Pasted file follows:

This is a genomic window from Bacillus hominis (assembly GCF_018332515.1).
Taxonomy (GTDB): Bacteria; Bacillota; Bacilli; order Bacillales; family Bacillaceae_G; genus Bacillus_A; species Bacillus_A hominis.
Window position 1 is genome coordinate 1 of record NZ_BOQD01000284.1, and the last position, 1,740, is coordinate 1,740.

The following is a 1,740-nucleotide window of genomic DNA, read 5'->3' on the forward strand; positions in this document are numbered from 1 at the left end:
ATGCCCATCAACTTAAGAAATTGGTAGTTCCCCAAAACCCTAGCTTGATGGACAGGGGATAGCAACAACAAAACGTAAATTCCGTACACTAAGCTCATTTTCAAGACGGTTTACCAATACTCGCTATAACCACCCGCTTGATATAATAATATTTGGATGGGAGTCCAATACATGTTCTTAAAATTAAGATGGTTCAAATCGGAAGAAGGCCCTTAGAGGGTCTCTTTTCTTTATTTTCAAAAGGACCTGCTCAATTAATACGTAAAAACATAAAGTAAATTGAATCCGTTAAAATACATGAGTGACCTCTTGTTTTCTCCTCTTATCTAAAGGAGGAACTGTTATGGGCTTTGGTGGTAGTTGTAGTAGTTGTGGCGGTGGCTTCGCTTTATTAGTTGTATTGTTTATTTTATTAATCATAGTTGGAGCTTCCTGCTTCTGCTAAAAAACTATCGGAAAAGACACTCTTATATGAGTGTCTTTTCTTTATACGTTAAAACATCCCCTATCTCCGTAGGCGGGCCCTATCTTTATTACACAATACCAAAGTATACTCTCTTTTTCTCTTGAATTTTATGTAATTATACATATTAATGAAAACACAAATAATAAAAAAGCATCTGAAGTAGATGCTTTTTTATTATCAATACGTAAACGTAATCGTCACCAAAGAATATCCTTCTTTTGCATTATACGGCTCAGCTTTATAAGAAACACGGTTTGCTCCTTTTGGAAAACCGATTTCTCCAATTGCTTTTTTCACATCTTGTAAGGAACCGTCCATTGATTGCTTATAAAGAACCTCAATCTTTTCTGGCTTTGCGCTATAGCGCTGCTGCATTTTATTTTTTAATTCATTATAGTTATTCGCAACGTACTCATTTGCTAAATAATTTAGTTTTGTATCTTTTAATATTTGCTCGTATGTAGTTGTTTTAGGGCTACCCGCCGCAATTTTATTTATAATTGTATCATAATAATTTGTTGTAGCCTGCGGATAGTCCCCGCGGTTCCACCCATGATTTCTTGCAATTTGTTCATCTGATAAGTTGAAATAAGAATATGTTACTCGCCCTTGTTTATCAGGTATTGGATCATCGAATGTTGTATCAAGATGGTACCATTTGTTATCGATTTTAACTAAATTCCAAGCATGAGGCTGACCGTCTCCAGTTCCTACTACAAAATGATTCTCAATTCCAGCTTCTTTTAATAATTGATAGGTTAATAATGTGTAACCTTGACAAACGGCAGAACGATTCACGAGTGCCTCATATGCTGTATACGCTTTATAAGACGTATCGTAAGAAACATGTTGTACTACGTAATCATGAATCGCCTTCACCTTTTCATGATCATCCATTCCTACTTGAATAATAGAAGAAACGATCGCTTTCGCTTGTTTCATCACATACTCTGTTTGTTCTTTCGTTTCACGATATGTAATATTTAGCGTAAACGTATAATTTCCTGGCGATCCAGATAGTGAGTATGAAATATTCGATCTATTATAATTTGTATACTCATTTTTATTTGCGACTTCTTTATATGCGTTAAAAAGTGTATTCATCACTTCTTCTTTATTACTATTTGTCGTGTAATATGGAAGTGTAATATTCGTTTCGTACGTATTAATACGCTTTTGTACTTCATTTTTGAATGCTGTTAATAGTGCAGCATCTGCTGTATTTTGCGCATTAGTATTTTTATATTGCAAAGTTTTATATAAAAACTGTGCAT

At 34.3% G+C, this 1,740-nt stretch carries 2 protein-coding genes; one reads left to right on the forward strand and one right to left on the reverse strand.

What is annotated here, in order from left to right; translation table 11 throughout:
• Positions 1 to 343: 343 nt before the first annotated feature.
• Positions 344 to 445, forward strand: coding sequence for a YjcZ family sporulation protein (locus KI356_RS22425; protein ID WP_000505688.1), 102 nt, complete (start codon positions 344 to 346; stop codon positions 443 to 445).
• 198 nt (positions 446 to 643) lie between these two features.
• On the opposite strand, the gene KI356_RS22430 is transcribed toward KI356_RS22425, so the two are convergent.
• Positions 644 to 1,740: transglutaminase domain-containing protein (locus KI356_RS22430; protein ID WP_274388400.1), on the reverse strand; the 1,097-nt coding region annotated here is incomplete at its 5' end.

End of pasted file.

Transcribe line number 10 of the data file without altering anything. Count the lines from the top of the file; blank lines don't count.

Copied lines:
• 198 nt (positions 446 to 643) lie between these two features.